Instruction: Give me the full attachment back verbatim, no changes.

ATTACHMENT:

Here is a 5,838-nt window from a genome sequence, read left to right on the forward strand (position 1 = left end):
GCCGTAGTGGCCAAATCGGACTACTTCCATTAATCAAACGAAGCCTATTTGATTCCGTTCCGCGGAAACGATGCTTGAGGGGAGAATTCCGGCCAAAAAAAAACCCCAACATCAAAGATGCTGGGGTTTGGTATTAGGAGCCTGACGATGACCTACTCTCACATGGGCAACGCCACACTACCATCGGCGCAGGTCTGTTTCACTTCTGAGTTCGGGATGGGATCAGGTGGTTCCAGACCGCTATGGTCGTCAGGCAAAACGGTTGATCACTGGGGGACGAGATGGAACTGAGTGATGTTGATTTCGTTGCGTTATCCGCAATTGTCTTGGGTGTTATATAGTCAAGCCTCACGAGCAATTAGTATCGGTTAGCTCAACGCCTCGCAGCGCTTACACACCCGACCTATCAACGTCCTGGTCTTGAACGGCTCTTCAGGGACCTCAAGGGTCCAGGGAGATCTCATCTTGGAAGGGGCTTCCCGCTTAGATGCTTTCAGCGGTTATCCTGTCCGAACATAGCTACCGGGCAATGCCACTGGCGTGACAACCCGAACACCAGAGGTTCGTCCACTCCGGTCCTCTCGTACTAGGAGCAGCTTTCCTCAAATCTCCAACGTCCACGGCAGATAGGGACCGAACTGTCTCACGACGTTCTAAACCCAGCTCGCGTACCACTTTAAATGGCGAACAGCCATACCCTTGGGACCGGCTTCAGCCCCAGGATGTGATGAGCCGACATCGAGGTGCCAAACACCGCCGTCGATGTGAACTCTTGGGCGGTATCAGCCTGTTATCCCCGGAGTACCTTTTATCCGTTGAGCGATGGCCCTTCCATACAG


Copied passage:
Here is a 5,838-nt window from a genome sequence, read left to right on the forward strand (position 1 = left end):
GCCGTAGTGGCCAAATCGGACTACTTCCATTAATCAAACGAAGCCTATTTGATTCCGTTCCGCGGAAACGATGCTTGAGGGGAGAATTCCGGCCAAAAAAAAACCCCAACATCAAAGATGCTGGGGTTTGGTATTAGGAGCCTGACGATGACCTACTCTCACATGGGCAACGCCACACTACCATCGGCGCAGGTCTGTTTCACTTCTGAGTTCGGGATGGGATCAGGTGGTTCCAGACCGCTATGGTCGTCAGGCAAAACGGTTGATCACTGGGGGACGAGATGGAACTGAGTGATGTTGATTTCGTTGCGTTATCCGCAATTGTCTTGGGTGTTATATAGTCAAGCCTCACGAGCAATTAGTATCGGTTAGCTCAACGCCTCGCAGCGCTTACACACCCGACCTATCAACGTCCTGGTCTTGAACGGCTCTTCAGGGACCTCAAGGGTCCAGGGAGATCTCATCTTGGAAGGGGCTTCCCGCTTAGATGCTTTCAGCGGTTATCCTGTCCGAACATAGCTACCGGGCAATGCCACTGGCGTGACAACCCGAACACCAGAGGTTCGTCCACTCCGGTCCTCTCGTACTAGGAGCAGCTTTCCTCAAATCTCCAACGTCCACGGCAGATAGGGACCGAACTGTCTCACGACGTTCTAAACCCAGCTCGCGTACCACTTTAAATGGCGAACAGCCATACCCTTGGGACCGGCTTCAGCCCCAGGATGTGATGAGCCGACATCGAGGTGCCAAACACCGCCGTCGATGTGAACTCTTGGGCGGTATCAGCCTGTTATCCCCGGAGTACCTTTTATCCGTTGAGCGATGGCCCTTCCATACAG